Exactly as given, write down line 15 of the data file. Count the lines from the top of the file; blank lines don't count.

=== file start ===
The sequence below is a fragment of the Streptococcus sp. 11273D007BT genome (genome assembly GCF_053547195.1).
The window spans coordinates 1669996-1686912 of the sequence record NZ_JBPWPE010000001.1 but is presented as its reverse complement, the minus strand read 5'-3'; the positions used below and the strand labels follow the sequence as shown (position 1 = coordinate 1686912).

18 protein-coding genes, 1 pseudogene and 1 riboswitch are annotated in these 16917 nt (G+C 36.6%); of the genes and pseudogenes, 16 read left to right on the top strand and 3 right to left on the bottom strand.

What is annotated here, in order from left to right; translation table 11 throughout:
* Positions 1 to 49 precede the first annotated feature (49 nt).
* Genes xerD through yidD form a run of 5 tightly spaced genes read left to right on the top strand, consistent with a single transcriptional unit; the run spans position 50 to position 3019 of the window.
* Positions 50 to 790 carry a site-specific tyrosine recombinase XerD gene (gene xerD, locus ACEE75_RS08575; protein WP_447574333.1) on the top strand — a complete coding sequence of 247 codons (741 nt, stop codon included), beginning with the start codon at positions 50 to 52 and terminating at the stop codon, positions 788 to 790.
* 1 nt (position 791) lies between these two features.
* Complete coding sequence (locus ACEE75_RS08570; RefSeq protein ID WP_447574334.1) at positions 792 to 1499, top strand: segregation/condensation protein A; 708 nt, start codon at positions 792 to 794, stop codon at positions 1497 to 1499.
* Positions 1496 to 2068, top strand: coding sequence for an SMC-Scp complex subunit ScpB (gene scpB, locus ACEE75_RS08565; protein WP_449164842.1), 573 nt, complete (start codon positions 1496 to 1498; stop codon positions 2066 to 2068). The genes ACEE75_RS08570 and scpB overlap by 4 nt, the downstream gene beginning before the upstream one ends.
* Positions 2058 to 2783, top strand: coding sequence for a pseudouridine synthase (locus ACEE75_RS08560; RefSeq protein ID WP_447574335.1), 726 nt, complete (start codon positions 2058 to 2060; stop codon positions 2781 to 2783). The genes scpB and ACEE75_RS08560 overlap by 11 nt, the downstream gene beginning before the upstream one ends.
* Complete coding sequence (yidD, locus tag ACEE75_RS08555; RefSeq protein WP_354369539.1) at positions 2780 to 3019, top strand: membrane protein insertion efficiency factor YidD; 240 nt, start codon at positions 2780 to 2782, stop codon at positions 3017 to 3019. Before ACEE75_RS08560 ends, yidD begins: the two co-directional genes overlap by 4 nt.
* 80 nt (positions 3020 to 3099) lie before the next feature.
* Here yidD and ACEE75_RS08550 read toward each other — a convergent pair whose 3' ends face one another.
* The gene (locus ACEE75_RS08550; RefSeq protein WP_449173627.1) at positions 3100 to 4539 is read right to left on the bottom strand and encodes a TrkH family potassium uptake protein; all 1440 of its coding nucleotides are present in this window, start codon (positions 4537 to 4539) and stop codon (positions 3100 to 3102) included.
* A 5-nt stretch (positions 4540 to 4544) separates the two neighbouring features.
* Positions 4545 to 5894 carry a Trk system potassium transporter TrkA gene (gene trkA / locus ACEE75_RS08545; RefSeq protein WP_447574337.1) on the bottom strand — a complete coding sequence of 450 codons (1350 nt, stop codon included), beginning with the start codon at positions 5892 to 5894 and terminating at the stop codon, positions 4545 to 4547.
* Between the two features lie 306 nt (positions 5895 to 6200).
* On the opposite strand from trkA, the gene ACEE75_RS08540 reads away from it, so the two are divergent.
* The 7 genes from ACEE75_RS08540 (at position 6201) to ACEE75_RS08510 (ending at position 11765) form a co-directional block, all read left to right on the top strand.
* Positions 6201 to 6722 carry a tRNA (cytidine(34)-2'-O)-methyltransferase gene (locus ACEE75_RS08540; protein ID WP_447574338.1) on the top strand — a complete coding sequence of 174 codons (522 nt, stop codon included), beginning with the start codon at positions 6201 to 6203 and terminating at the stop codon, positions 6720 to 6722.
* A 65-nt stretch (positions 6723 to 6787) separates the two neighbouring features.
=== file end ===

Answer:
* The gene (locus ACEE75_RS08550; RefSeq protein WP_449173627.1) at positions 3100 to 4539 is read right to left on the bottom strand and encodes a TrkH family potassium uptake protein; all 1440 of its coding nucleotides are present in this window, start codon (positions 4537 to 4539) and stop codon (positions 3100 to 3102) included.